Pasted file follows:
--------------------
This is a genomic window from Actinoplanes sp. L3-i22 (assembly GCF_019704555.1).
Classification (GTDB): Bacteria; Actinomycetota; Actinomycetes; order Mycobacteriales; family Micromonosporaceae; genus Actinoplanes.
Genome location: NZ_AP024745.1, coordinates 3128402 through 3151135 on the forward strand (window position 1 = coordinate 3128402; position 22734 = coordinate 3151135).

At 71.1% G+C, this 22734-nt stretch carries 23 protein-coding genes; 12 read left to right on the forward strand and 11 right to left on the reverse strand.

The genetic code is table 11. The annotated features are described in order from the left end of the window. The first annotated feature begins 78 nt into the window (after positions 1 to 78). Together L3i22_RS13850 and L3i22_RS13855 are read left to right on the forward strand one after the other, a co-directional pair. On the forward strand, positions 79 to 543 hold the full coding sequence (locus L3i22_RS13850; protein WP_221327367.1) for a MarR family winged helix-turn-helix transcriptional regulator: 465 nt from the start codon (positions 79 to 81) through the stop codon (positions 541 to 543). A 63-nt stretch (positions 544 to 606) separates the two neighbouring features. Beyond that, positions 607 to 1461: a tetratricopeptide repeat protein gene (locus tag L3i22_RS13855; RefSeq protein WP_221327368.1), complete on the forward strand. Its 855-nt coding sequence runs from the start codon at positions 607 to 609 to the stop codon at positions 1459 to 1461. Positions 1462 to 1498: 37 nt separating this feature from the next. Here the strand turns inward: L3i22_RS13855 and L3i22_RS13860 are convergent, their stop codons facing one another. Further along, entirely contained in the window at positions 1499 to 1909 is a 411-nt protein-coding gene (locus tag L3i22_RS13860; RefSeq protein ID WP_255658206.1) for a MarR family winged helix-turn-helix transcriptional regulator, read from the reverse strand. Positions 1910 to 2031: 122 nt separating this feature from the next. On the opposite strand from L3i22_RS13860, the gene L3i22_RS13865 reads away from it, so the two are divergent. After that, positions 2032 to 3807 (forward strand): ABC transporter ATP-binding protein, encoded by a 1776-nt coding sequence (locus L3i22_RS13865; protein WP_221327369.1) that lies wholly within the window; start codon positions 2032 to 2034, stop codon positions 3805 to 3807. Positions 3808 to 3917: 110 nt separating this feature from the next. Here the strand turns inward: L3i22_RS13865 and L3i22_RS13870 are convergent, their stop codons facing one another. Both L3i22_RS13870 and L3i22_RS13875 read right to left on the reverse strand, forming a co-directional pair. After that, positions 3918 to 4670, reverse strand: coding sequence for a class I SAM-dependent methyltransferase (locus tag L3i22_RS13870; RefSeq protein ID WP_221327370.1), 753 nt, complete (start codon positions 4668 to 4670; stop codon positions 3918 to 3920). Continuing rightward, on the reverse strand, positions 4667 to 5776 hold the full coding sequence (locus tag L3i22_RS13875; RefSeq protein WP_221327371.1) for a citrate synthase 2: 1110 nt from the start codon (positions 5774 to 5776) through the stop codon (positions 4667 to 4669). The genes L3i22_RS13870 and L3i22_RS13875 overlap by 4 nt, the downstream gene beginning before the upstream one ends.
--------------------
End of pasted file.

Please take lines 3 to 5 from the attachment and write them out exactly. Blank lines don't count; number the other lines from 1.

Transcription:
Genome location: NZ_AP024745.1, coordinates 3128402 through 3151135 on the forward strand (window position 1 = coordinate 3128402; position 22734 = coordinate 3151135).

At 71.1% G+C, this 22734-nt stretch carries 23 protein-coding genes; 12 read left to right on the forward strand and 11 right to left on the reverse strand.

The genetic code is table 11. The annotated features are described in order from the left end of the window. The first annotated feature begins 78 nt into the window (after positions 1 to 78). Together L3i22_RS13850 and L3i22_RS13855 are read left to right on the forward strand one after the other, a co-directional pair. On the forward strand, positions 79 to 543 hold the full coding sequence (locus L3i22_RS13850; protein WP_221327367.1) for a MarR family winged helix-turn-helix transcriptional regulator: 465 nt from the start codon (positions 79 to 81) through the stop codon (positions 541 to 543). A 63-nt stretch (positions 544 to 606) separates the two neighbouring features. Beyond that, positions 607 to 1461: a tetratricopeptide repeat protein gene (locus tag L3i22_RS13855; RefSeq protein WP_221327368.1), complete on the forward strand. Its 855-nt coding sequence runs from the start codon at positions 607 to 609 to the stop codon at positions 1459 to 1461. Positions 1462 to 1498: 37 nt separating this feature from the next. Here the strand turns inward: L3i22_RS13855 and L3i22_RS13860 are convergent, their stop codons facing one another. Further along, entirely contained in the window at positions 1499 to 1909 is a 411-nt protein-coding gene (locus tag L3i22_RS13860; RefSeq protein ID WP_255658206.1) for a MarR family winged helix-turn-helix transcriptional regulator, read from the reverse strand. Positions 1910 to 2031: 122 nt separating this feature from the next. On the opposite strand from L3i22_RS13860, the gene L3i22_RS13865 reads away from it, so the two are divergent. After that, positions 2032 to 3807 (forward strand): ABC transporter ATP-binding protein, encoded by a 1776-nt coding sequence (locus L3i22_RS13865; protein WP_221327369.1) that lies wholly within the window; start codon positions 2032 to 2034, stop codon positions 3805 to 3807. Positions 3808 to 3917: 110 nt separating this feature from the next. Here the strand turns inward: L3i22_RS13865 and L3i22_RS13870 are convergent, their stop codons facing one another. Both L3i22_RS13870 and L3i22_RS13875 read right to left on the reverse strand, forming a co-directional pair. After that, positions 3918 to 4670, reverse strand: coding sequence for a class I SAM-dependent methyltransferase (locus tag L3i22_RS13870; RefSeq protein ID WP_221327370.1), 753 nt, complete (start codon positions 4668 to 4670; stop codon positions 3918 to 3920). Continuing rightward, on the reverse strand, positions 4667 to 5776 hold the full coding sequence (locus tag L3i22_RS13875; RefSeq protein WP_221327371.1) for a citrate synthase 2: 1110 nt from the start codon (positions 5774 to 5776) through the stop codon (positions 4667 to 4669). The genes L3i22_RS13870 and L3i22_RS13875 overlap by 4 nt, the downstream gene beginning before the upstream one ends.